Empty stands during support races were disappointing.

This was the first of the newer generation of F1 races I had attended, a new track built in the middle of a desert in a place with no history of F1. When you watch on TV this global reach seems to make sense but when you compare the crowds and overall spectacle at the event to a race at Silverstone or Monza then you realise there is a huge difference, mainly in the audience. Although I haven’t been for a few years and this may have changed I guess, my usual approach to an F1 weekend would include a walk around the outside of the track to stand and observe the cars from a different corner for each practice session, some of the best angles to see just how incredible these cars are can be found this way. Sadly a combination of no public access to 75% of the track, no access into the centre of the circuit, no visibility of the circuit from anywhere other than the grandstands and an over officious stewarding policy preventing access to otherwise empty grandstands without a specific ticket for that section meant there was only one place to watch all the sessions over the weekend, my seat. I tried to reason with the stewards but they had been programmed with simple instructions and discretion had been banned even on the particularly empty Friday. It was embarrassing during the driver parade when for 75% of the ‘parade’ they are in areas of the track where there is literally no access for fans, so who the fuck are they being paraded for? When Lewis commented about the lack of fans and made statements about giving tickets away for free to boost numbers, I get the social conscience nature of his comment but by being so isolated from the crowd itself he cant see that it is not a lack of money making the stands empty, it is apathy for the actual sporting product as opposed to the perceived “be there” glamour of F1 as a brand.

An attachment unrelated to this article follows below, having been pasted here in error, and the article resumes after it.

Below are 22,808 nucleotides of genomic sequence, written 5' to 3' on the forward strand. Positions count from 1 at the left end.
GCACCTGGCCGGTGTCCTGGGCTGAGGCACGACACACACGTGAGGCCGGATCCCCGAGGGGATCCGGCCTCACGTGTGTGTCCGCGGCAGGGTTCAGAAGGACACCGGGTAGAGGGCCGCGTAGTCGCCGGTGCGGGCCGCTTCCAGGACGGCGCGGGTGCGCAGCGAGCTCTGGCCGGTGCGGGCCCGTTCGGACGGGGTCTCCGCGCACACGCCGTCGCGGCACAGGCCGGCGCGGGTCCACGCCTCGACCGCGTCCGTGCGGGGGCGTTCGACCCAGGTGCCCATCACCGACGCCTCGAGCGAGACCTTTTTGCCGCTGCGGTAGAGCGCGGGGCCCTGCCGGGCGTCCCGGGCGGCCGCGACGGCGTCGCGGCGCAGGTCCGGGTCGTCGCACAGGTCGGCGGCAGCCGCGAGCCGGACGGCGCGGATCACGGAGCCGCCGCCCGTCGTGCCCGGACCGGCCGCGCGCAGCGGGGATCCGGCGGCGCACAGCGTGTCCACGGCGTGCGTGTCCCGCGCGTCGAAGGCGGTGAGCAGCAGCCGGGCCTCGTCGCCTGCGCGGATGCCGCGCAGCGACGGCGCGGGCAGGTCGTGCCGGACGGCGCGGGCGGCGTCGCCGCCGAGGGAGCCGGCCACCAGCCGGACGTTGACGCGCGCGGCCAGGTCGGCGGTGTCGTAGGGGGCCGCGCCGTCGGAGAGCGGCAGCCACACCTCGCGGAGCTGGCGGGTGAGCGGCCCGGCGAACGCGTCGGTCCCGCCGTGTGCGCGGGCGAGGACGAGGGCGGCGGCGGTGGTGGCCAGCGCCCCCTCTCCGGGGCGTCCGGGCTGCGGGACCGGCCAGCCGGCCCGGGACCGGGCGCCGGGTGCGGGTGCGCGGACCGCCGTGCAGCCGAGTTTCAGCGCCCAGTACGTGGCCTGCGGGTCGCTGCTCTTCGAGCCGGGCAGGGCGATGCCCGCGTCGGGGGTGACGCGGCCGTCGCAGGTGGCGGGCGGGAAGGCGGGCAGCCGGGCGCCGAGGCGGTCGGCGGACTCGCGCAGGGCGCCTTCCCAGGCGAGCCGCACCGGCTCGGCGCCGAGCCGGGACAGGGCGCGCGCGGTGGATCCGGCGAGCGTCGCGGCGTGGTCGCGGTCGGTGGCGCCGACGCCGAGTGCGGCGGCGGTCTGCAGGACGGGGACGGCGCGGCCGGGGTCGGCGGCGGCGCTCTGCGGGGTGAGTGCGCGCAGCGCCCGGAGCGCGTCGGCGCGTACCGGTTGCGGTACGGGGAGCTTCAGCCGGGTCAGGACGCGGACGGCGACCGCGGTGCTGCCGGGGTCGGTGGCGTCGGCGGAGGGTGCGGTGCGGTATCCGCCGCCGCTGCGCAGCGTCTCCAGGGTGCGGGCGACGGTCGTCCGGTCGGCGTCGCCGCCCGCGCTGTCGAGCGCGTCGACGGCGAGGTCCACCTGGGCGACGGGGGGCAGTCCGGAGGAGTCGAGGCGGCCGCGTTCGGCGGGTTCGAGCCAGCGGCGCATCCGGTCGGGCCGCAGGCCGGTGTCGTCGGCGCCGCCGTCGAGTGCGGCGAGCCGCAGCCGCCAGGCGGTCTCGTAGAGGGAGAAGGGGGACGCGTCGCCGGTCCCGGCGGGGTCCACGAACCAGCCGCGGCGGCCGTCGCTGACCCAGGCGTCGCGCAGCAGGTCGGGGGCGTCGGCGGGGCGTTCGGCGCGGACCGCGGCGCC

Drivers being paraded to who exactly?

Now then, brands, where do I start on that topic? Maybe that is for another post another day but suffice to say that I used to think that marketing and brands were something that was done to differentiate a product from others and raise its profile. Start with a product and then use marketing to build a brand around it. Now it seems the product doesn’t actually matter and you can just create a brand and the whole world falls for this bullshit, me included I am sure. Maybe think about this if your personal aspirations are pushing you towards owning some vacuous shite just because it has a brand name attached. I think it was the Mercedes merchandise stall that actually set me off on this distraction, a white shirt adorned with a load of sponsor names, no attempt at design, fine for the team to wear but who the fuck would pay £70+ for such crap?

2 thoughts on “F1 Observations

  1. I’m pleased the weekend away did you good & a very well written review Adrian.
    I’m also glad you didn’t feel the need the splash out £70.00 for a shirt. Well done my lovely. XXX

    Liked by 1 person